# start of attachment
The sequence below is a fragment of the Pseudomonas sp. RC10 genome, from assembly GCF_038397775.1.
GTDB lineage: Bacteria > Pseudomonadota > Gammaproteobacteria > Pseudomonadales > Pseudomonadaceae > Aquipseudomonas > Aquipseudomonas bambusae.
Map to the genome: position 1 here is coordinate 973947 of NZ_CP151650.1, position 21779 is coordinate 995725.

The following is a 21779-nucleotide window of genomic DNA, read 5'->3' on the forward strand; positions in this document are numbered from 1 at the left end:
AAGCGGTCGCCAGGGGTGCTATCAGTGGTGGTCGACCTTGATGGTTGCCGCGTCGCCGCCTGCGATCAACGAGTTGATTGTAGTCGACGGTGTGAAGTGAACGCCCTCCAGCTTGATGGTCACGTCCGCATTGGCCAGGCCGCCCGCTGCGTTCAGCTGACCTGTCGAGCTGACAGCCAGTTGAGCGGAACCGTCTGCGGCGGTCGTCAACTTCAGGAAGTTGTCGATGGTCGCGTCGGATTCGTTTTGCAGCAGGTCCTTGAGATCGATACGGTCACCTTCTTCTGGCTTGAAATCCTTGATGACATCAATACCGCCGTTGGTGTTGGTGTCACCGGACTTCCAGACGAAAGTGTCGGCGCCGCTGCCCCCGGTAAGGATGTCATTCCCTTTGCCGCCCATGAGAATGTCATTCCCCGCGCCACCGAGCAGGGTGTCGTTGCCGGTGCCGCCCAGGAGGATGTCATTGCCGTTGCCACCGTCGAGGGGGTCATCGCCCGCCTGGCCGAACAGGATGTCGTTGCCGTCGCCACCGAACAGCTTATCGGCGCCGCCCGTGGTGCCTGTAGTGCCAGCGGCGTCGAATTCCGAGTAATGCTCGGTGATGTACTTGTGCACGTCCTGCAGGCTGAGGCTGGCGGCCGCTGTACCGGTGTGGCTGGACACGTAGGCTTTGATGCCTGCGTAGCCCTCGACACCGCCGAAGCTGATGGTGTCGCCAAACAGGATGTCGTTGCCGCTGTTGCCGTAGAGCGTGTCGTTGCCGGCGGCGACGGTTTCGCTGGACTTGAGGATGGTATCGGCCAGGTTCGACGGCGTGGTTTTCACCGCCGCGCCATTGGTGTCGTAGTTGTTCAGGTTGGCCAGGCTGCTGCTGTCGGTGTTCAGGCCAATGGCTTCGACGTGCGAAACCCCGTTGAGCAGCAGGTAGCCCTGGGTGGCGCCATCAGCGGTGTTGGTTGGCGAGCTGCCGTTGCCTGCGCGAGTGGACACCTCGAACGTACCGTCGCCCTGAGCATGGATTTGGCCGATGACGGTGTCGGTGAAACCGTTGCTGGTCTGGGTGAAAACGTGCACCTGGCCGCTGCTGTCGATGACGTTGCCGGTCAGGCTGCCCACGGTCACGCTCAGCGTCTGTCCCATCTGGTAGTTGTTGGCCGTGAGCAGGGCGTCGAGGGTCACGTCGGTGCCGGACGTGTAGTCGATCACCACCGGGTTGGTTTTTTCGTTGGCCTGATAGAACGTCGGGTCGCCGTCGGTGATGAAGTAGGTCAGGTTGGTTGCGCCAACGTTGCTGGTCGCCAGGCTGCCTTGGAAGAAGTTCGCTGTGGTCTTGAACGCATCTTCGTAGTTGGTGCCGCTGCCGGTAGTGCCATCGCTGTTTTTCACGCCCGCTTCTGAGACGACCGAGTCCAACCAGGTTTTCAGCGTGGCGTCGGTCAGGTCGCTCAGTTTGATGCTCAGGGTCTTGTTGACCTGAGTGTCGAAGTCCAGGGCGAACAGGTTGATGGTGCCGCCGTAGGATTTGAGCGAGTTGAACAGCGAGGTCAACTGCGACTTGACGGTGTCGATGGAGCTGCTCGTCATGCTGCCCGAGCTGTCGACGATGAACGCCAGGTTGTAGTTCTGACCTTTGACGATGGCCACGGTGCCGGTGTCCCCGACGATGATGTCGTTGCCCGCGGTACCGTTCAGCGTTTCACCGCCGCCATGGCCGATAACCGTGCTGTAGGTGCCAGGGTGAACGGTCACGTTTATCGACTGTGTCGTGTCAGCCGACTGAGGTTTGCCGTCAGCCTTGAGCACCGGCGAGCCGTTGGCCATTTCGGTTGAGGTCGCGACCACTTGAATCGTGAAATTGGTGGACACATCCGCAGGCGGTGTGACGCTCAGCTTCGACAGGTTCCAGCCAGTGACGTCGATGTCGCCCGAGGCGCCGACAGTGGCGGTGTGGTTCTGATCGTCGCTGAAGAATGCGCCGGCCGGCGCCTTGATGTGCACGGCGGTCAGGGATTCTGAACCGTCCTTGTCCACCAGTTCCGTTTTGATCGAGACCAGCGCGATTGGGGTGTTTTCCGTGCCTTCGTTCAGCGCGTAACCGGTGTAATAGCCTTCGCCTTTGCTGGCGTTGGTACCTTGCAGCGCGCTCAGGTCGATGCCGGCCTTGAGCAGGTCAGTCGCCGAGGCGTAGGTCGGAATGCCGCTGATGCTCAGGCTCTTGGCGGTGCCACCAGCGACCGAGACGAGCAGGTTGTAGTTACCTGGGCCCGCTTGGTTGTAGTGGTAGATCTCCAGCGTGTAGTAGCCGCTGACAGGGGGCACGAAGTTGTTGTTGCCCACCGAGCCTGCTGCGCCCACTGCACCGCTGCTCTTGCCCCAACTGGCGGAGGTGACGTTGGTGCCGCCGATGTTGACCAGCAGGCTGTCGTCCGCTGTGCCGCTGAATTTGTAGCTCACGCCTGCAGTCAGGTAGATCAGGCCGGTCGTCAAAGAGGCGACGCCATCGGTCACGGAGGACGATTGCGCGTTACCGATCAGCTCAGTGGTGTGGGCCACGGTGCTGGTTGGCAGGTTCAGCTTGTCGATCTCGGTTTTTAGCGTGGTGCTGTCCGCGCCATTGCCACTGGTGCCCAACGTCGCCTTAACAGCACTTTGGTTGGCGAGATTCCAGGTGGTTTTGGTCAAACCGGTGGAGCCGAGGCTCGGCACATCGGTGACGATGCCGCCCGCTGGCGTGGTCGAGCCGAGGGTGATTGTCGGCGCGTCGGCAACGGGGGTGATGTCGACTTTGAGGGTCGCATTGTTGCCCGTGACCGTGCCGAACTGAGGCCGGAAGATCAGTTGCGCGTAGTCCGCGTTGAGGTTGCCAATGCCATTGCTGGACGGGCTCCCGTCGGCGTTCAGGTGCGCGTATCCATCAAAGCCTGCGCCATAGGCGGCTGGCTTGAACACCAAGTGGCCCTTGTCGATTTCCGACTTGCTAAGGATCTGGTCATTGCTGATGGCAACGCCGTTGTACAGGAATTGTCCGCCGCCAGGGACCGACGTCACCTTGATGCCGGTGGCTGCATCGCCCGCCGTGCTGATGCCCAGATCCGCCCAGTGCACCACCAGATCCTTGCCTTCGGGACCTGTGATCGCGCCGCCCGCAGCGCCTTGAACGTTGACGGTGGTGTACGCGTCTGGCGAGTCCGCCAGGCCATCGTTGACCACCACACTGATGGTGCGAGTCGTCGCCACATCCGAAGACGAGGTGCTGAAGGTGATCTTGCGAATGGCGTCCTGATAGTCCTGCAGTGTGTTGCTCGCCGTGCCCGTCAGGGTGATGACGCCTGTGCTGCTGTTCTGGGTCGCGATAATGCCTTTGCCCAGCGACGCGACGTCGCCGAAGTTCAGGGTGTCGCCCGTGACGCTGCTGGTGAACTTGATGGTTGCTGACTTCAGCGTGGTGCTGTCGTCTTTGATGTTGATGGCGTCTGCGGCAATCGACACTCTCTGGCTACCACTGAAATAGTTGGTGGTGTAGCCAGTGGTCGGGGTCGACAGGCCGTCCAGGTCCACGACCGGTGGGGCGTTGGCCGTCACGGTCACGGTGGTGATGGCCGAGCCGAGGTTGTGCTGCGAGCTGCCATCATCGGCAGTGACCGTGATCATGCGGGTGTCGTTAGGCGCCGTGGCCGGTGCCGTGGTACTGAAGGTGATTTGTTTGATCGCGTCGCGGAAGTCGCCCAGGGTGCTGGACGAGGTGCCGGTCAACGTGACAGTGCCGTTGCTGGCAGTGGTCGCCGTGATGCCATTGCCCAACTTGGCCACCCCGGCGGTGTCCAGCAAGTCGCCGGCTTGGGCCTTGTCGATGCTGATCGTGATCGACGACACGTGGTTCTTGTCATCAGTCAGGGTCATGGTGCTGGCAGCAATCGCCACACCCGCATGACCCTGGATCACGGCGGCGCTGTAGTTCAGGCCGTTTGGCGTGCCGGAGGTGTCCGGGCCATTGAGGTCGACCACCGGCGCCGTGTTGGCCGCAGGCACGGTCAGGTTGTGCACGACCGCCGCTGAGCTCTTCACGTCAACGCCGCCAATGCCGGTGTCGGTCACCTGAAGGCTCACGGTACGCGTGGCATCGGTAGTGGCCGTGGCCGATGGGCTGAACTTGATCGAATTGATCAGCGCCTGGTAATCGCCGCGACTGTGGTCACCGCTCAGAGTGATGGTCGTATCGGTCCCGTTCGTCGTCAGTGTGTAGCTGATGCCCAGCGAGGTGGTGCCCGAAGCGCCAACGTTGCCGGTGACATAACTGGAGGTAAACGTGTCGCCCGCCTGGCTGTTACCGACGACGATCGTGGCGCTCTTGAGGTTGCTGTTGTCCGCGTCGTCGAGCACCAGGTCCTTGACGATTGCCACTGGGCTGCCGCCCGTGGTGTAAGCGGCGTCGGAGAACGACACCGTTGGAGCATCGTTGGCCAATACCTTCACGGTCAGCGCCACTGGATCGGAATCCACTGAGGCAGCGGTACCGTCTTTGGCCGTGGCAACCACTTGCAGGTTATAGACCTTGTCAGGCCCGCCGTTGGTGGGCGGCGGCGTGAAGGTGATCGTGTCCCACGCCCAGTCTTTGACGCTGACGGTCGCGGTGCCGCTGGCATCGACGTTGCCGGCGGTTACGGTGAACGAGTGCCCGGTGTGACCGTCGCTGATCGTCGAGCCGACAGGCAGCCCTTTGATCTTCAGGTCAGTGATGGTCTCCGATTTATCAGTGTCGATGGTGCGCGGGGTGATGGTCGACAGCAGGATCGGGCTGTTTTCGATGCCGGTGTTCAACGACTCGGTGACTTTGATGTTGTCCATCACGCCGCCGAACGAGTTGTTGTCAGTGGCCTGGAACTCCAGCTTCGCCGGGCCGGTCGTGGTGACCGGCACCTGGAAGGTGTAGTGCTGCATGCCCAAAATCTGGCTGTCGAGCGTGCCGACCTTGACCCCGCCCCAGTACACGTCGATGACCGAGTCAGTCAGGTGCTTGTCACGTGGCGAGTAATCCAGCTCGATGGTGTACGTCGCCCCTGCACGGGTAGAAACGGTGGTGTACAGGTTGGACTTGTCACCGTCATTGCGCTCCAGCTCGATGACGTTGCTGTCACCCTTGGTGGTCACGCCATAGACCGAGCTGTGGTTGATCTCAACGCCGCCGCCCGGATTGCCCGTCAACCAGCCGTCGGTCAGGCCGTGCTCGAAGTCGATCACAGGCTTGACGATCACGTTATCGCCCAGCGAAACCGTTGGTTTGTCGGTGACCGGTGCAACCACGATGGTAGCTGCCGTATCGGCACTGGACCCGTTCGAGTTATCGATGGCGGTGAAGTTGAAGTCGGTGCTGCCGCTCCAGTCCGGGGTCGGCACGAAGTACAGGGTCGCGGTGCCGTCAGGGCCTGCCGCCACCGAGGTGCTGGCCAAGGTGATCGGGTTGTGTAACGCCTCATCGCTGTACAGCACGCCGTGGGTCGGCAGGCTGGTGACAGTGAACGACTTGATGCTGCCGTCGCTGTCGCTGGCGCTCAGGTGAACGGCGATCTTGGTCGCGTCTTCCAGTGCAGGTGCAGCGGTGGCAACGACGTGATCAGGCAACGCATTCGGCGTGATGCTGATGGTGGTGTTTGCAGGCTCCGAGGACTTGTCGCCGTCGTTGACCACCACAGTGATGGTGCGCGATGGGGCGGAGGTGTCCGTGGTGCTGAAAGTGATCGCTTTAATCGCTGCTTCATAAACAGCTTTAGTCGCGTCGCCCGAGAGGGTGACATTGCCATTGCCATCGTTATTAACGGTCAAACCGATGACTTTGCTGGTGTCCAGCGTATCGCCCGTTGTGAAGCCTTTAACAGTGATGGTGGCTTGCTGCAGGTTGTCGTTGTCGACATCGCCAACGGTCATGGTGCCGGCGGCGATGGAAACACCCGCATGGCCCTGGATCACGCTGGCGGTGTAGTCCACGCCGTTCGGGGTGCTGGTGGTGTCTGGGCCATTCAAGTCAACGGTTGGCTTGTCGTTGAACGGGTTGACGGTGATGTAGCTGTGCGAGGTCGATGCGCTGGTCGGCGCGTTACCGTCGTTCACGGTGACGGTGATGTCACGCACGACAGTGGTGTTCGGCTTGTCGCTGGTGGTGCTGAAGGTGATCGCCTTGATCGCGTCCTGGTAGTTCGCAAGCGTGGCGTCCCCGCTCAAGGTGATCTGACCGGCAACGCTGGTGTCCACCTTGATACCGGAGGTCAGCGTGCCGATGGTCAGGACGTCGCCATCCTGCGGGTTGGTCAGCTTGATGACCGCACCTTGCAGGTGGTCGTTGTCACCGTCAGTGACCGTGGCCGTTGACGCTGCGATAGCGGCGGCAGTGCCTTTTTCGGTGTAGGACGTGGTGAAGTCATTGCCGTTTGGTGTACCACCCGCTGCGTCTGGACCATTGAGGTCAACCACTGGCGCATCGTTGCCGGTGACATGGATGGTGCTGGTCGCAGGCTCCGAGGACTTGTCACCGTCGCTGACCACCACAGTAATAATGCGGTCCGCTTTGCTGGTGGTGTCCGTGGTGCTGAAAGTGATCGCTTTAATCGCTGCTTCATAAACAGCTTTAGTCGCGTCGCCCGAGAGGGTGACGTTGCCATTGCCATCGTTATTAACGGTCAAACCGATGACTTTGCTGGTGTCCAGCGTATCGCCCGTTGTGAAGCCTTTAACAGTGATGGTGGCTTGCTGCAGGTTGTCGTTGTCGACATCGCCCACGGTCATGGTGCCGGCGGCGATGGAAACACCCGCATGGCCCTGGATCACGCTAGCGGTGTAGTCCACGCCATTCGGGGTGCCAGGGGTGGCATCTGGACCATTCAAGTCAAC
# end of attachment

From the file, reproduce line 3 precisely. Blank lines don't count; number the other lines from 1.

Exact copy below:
Map to the genome: position 1 here is coordinate 973947 of NZ_CP151650.1, position 21779 is coordinate 995725.